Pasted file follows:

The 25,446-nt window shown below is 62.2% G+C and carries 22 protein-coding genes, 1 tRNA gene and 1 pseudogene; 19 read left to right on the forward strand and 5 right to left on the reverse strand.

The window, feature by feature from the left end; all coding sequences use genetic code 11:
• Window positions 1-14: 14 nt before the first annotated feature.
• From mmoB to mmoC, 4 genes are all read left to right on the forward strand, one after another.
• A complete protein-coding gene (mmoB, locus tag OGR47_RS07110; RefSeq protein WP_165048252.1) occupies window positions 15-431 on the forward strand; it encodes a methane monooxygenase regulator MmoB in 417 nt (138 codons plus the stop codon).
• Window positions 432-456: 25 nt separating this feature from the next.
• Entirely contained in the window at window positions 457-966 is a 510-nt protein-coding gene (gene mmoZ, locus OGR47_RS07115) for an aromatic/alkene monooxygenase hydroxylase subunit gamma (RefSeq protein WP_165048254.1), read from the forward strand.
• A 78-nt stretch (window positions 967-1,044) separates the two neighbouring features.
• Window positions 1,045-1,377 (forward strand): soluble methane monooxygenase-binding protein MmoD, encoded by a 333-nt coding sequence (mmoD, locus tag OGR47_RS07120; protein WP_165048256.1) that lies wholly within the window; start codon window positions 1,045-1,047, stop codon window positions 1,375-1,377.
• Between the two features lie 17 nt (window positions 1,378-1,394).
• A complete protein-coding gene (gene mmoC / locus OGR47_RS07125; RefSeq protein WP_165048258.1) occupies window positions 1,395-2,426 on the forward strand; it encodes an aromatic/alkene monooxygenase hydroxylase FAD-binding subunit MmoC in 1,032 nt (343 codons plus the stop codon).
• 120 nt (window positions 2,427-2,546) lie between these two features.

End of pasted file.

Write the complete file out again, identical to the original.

The 25,446-nt window shown below is 62.2% G+C and carries 22 protein-coding genes, 1 tRNA gene and 1 pseudogene; 19 read left to right on the forward strand and 5 right to left on the reverse strand.

The window, feature by feature from the left end; all coding sequences use genetic code 11:
• Window positions 1-14: 14 nt before the first annotated feature.
• From mmoB to mmoC, 4 genes are all read left to right on the forward strand, one after another.
• A complete protein-coding gene (mmoB, locus tag OGR47_RS07110; RefSeq protein WP_165048252.1) occupies window positions 15-431 on the forward strand; it encodes a methane monooxygenase regulator MmoB in 417 nt (138 codons plus the stop codon).
• Window positions 432-456: 25 nt separating this feature from the next.
• Entirely contained in the window at window positions 457-966 is a 510-nt protein-coding gene (gene mmoZ, locus OGR47_RS07115) for an aromatic/alkene monooxygenase hydroxylase subunit gamma (RefSeq protein WP_165048254.1), read from the forward strand.
• A 78-nt stretch (window positions 967-1,044) separates the two neighbouring features.
• Window positions 1,045-1,377 (forward strand): soluble methane monooxygenase-binding protein MmoD, encoded by a 333-nt coding sequence (mmoD, locus tag OGR47_RS07120; protein WP_165048256.1) that lies wholly within the window; start codon window positions 1,045-1,047, stop codon window positions 1,375-1,377.
• Between the two features lie 17 nt (window positions 1,378-1,394).
• A complete protein-coding gene (gene mmoC / locus OGR47_RS07125; RefSeq protein WP_165048258.1) occupies window positions 1,395-2,426 on the forward strand; it encodes an aromatic/alkene monooxygenase hydroxylase FAD-binding subunit MmoC in 1,032 nt (343 codons plus the stop codon).
• 120 nt (window positions 2,427-2,546) lie between these two features.